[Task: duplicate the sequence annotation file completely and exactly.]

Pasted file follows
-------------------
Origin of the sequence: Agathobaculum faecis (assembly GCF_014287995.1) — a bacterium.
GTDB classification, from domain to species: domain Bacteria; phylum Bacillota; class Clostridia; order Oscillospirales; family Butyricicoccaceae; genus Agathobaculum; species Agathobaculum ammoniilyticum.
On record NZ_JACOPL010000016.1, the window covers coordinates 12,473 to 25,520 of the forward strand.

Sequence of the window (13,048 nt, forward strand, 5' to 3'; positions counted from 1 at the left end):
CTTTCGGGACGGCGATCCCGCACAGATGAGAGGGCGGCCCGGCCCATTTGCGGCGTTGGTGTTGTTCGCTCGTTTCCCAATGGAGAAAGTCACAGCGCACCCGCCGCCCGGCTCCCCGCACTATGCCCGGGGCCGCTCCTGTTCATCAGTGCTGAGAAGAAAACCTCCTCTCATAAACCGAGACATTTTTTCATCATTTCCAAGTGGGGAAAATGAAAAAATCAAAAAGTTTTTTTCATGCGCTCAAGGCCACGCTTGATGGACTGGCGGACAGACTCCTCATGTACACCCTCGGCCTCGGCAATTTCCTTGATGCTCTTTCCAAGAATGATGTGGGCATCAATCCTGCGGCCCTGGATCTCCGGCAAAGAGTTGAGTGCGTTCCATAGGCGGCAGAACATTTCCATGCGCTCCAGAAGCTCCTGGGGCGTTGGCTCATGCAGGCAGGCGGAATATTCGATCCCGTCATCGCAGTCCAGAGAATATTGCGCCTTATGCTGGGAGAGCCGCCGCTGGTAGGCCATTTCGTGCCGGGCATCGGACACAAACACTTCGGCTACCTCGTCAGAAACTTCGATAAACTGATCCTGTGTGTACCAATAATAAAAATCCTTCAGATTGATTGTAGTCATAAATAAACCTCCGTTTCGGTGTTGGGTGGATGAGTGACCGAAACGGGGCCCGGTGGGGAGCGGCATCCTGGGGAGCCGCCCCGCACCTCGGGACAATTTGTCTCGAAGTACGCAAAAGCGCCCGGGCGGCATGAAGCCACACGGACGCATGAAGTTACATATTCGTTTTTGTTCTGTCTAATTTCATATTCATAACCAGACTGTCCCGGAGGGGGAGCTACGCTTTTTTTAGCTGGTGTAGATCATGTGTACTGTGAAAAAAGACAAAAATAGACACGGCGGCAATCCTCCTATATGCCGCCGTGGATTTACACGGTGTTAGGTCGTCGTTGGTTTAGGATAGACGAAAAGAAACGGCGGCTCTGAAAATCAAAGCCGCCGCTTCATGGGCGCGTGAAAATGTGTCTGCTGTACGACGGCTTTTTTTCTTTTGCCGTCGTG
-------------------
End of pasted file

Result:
Origin of the sequence: Agathobaculum faecis (assembly GCF_014287995.1) — a bacterium.
GTDB classification, from domain to species: domain Bacteria; phylum Bacillota; class Clostridia; order Oscillospirales; family Butyricicoccaceae; genus Agathobaculum; species Agathobaculum ammoniilyticum.
On record NZ_JACOPL010000016.1, the window covers coordinates 12,473 to 25,520 of the forward strand.

Sequence of the window (13,048 nt, forward strand, 5' to 3'; positions counted from 1 at the left end):
CTTTCGGGACGGCGATCCCGCACAGATGAGAGGGCGGCCCGGCCCATTTGCGGCGTTGGTGTTGTTCGCTCGTTTCCCAATGGAGAAAGTCACAGCGCACCCGCCGCCCGGCTCCCCGCACTATGCCCGGGGCCGCTCCTGTTCATCAGTGCTGAGAAGAAAACCTCCTCTCATAAACCGAGACATTTTTTCATCATTTCCAAGTGGGGAAAATGAAAAAATCAAAAAGTTTTTTTCATGCGCTCAAGGCCACGCTTGATGGACTGGCGGACAGACTCCTCATGTACACCCTCGGCCTCGGCAATTTCCTTGATGCTCTTTCCAAGAATGATGTGGGCATCAATCCTGCGGCCCTGGATCTCCGGCAAAGAGTTGAGTGCGTTCCATAGGCGGCAGAACATTTCCATGCGCTCCAGAAGCTCCTGGGGCGTTGGCTCATGCAGGCAGGCGGAATATTCGATCCCGTCATCGCAGTCCAGAGAATATTGCGCCTTATGCTGGGAGAGCCGCCGCTGGTAGGCCATTTCGTGCCGGGCATCGGACACAAACACTTCGGCTACCTCGTCAGAAACTTCGATAAACTGATCCTGTGTGTACCAATAATAAAAATCCTTCAGATTGATTGTAGTCATAAATAAACCTCCGTTTCGGTGTTGGGTGGATGAGTGACCGAAACGGGGCCCGGTGGGGAGCGGCATCCTGGGGAGCCGCCCCGCACCTCGGGACAATTTGTCTCGAAGTACGCAAAAGCGCCCGGGCGGCATGAAGCCACACGGACGCATGAAGTTACATATTCGTTTTTGTTCTGTCTAATTTCATATTCATAACCAGACTGTCCCGGAGGGGGAGCTACGCTTTTTTTAGCTGGTGTAGATCATGTGTACTGTGAAAAAAGACAAAAATAGACACGGCGGCAATCCTCCTATATGCCGCCGTGGATTTACACGGTGTTAGGTCGTCGTTGGTTTAGGATAGACGAAAAGAAACGGCGGCTCTGAAAATCAAAGCCGCCGCTTCATGGGCGCGTGAAAATGTGTCTGCTGTACGACGGCTTTTTTTCTTTTGCCGTCGTG